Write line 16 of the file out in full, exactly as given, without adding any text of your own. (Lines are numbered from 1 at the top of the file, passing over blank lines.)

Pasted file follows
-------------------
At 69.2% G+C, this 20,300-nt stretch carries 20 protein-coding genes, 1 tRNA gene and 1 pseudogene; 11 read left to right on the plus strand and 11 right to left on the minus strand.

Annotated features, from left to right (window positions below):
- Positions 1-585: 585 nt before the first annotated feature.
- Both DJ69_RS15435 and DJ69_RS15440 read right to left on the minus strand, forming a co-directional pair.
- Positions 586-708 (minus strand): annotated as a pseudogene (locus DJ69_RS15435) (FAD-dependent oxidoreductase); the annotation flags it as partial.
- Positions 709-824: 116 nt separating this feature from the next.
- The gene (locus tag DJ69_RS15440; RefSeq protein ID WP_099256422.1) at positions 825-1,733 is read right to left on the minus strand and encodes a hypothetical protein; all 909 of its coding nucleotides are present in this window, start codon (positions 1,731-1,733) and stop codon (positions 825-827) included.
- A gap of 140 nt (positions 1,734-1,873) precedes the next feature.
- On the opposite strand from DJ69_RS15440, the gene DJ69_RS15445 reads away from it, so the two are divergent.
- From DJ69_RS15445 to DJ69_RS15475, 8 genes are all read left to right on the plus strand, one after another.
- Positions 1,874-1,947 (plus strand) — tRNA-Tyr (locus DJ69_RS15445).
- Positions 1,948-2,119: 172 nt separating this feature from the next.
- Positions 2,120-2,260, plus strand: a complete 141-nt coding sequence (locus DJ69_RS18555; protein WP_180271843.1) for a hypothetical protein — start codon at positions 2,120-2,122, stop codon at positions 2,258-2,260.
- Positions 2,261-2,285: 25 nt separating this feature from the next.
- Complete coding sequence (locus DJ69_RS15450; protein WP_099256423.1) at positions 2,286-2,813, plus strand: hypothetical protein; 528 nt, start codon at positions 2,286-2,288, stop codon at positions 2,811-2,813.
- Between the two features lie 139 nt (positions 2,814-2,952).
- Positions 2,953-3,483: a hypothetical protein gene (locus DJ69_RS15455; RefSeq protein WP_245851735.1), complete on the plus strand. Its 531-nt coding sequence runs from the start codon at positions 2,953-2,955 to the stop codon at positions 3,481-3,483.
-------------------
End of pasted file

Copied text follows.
- Between the two features lie 139 nt (positions 2,814-2,952).